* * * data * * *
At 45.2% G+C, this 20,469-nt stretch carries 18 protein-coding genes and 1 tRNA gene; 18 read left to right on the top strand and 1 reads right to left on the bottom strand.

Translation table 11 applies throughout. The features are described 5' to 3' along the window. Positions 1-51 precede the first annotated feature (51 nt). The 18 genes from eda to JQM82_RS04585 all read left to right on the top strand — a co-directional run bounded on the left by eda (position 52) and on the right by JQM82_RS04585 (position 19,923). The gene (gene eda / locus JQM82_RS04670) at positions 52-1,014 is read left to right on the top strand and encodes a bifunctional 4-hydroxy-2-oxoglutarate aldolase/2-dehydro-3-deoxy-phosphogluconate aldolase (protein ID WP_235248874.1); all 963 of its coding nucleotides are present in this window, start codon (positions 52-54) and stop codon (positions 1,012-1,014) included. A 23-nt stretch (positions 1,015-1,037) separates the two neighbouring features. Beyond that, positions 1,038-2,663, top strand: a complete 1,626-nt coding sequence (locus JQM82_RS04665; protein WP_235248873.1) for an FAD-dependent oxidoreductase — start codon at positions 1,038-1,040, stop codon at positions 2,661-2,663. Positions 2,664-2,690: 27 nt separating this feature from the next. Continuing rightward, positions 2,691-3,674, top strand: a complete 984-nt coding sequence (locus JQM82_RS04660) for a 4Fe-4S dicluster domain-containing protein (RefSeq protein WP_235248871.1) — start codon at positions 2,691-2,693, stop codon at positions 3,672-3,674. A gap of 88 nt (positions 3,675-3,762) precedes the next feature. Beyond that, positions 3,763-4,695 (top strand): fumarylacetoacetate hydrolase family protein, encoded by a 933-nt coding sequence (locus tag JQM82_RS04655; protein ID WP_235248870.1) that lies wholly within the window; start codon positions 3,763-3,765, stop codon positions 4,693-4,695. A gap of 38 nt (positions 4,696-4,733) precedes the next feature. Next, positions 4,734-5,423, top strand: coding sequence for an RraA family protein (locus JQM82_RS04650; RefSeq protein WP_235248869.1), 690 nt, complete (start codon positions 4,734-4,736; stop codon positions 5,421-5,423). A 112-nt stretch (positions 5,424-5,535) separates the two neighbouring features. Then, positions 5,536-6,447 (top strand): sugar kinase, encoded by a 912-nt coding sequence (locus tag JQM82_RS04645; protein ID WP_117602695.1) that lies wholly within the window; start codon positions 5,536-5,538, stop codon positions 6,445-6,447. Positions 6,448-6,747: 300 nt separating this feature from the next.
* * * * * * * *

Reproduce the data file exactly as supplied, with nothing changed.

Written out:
At 45.2% G+C, this 20,469-nt stretch carries 18 protein-coding genes and 1 tRNA gene; 18 read left to right on the top strand and 1 reads right to left on the bottom strand.

Translation table 11 applies throughout. The features are described 5' to 3' along the window. Positions 1-51 precede the first annotated feature (51 nt). The 18 genes from eda to JQM82_RS04585 all read left to right on the top strand — a co-directional run bounded on the left by eda (position 52) and on the right by JQM82_RS04585 (position 19,923). The gene (gene eda / locus JQM82_RS04670) at positions 52-1,014 is read left to right on the top strand and encodes a bifunctional 4-hydroxy-2-oxoglutarate aldolase/2-dehydro-3-deoxy-phosphogluconate aldolase (protein ID WP_235248874.1); all 963 of its coding nucleotides are present in this window, start codon (positions 52-54) and stop codon (positions 1,012-1,014) included. A 23-nt stretch (positions 1,015-1,037) separates the two neighbouring features. Beyond that, positions 1,038-2,663, top strand: a complete 1,626-nt coding sequence (locus JQM82_RS04665; protein WP_235248873.1) for an FAD-dependent oxidoreductase — start codon at positions 1,038-1,040, stop codon at positions 2,661-2,663. Positions 2,664-2,690: 27 nt separating this feature from the next. Continuing rightward, positions 2,691-3,674, top strand: a complete 984-nt coding sequence (locus JQM82_RS04660) for a 4Fe-4S dicluster domain-containing protein (RefSeq protein WP_235248871.1) — start codon at positions 2,691-2,693, stop codon at positions 3,672-3,674. A gap of 88 nt (positions 3,675-3,762) precedes the next feature. Beyond that, positions 3,763-4,695 (top strand): fumarylacetoacetate hydrolase family protein, encoded by a 933-nt coding sequence (locus tag JQM82_RS04655; protein ID WP_235248870.1) that lies wholly within the window; start codon positions 3,763-3,765, stop codon positions 4,693-4,695. A gap of 38 nt (positions 4,696-4,733) precedes the next feature. Next, positions 4,734-5,423, top strand: coding sequence for an RraA family protein (locus JQM82_RS04650; RefSeq protein WP_235248869.1), 690 nt, complete (start codon positions 4,734-4,736; stop codon positions 5,421-5,423). A 112-nt stretch (positions 5,424-5,535) separates the two neighbouring features. Then, positions 5,536-6,447 (top strand): sugar kinase, encoded by a 912-nt coding sequence (locus tag JQM82_RS04645; protein ID WP_117602695.1) that lies wholly within the window; start codon positions 5,536-5,538, stop codon positions 6,445-6,447. Positions 6,448-6,747: 300 nt separating this feature from the next.